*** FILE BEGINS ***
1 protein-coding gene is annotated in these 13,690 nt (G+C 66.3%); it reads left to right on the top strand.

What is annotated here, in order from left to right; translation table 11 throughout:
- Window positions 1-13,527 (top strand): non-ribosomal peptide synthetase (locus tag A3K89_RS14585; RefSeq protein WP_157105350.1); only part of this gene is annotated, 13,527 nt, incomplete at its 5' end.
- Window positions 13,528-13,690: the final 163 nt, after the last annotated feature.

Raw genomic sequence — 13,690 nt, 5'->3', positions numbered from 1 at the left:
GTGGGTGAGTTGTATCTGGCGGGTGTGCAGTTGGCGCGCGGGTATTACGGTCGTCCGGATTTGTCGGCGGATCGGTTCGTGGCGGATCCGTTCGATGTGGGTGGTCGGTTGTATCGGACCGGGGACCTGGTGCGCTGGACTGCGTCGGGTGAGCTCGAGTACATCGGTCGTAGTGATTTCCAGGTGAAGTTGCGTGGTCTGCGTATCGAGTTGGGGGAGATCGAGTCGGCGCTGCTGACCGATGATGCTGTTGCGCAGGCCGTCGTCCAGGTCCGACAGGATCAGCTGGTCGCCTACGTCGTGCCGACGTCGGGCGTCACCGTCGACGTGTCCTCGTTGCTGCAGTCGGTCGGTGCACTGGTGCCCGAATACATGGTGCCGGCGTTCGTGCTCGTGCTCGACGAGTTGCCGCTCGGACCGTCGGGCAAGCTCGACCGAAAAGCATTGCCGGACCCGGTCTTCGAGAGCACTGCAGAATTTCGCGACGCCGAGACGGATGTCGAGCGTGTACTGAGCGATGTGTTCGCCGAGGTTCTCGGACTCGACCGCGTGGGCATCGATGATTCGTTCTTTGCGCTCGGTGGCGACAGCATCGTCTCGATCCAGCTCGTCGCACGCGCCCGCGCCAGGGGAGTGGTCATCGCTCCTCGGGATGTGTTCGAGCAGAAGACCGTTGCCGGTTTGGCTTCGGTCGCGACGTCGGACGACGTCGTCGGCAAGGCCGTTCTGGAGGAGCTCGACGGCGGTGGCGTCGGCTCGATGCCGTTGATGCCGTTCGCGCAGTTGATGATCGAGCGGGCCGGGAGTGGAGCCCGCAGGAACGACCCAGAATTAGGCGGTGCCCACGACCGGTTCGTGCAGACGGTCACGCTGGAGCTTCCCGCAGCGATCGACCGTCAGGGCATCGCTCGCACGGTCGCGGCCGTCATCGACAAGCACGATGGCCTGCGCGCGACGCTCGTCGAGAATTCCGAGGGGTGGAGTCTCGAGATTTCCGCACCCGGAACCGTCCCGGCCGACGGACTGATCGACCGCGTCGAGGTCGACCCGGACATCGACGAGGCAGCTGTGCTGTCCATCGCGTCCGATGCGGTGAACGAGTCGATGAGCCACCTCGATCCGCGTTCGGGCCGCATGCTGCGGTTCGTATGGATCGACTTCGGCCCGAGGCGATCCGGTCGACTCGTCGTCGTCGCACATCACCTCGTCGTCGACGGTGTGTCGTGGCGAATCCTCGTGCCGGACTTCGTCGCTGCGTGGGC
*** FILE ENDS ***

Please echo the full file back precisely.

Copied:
1 protein-coding gene is annotated in these 13,690 nt (G+C 66.3%); it reads left to right on the top strand.

What is annotated here, in order from left to right; translation table 11 throughout:
- Window positions 1-13,527 (top strand): non-ribosomal peptide synthetase (locus tag A3K89_RS14585; RefSeq protein WP_157105350.1); only part of this gene is annotated, 13,527 nt, incomplete at its 5' end.
- Window positions 13,528-13,690: the final 163 nt, after the last annotated feature.

Raw genomic sequence — 13,690 nt, 5'->3', positions numbered from 1 at the left:
GTGGGTGAGTTGTATCTGGCGGGTGTGCAGTTGGCGCGCGGGTATTACGGTCGTCCGGATTTGTCGGCGGATCGGTTCGTGGCGGATCCGTTCGATGTGGGTGGTCGGTTGTATCGGACCGGGGACCTGGTGCGCTGGACTGCGTCGGGTGAGCTCGAGTACATCGGTCGTAGTGATTTCCAGGTGAAGTTGCGTGGTCTGCGTATCGAGTTGGGGGAGATCGAGTCGGCGCTGCTGACCGATGATGCTGTTGCGCAGGCCGTCGTCCAGGTCCGACAGGATCAGCTGGTCGCCTACGTCGTGCCGACGTCGGGCGTCACCGTCGACGTGTCCTCGTTGCTGCAGTCGGTCGGTGCACTGGTGCCCGAATACATGGTGCCGGCGTTCGTGCTCGTGCTCGACGAGTTGCCGCTCGGACCGTCGGGCAAGCTCGACCGAAAAGCATTGCCGGACCCGGTCTTCGAGAGCACTGCAGAATTTCGCGACGCCGAGACGGATGTCGAGCGTGTACTGAGCGATGTGTTCGCCGAGGTTCTCGGACTCGACCGCGTGGGCATCGATGATTCGTTCTTTGCGCTCGGTGGCGACAGCATCGTCTCGATCCAGCTCGTCGCACGCGCCCGCGCCAGGGGAGTGGTCATCGCTCCTCGGGATGTGTTCGAGCAGAAGACCGTTGCCGGTTTGGCTTCGGTCGCGACGTCGGACGACGTCGTCGGCAAGGCCGTTCTGGAGGAGCTCGACGGCGGTGGCGTCGGCTCGATGCCGTTGATGCCGTTCGCGCAGTTGATGATCGAGCGGGCCGGGAGTGGAGCCCGCAGGAACGACCCAGAATTAGGCGGTGCCCACGACCGGTTCGTGCAGACGGTCACGCTGGAGCTTCCCGCAGCGATCGACCGTCAGGGCATCGCTCGCACGGTCGCGGCCGTCATCGACAAGCACGATGGCCTGCGCGCGACGCTCGTCGAGAATTCCGAGGGGTGGAGTCTCGAGATTTCCGCACCCGGAACCGTCCCGGCCGACGGACTGATCGACCGCGTCGAGGTCGACCCGGACATCGACGAGGCAGCTGTGCTGTCCATCGCGTCCGATGCGGTGAACGAGTCGATGAGCCACCTCGATCCGCGTTCGGGCCGCATGCTGCGGTTCGTATGGATCGACTTCGGCCCGAGGCGATCCGGTCGACTCGTCGTCGTCGCACATCACCTCGTCGTCGACGGTGTGTCGTGGCGAATCCTCGTGCCGGACTTCGTCGCTGCGTGGGC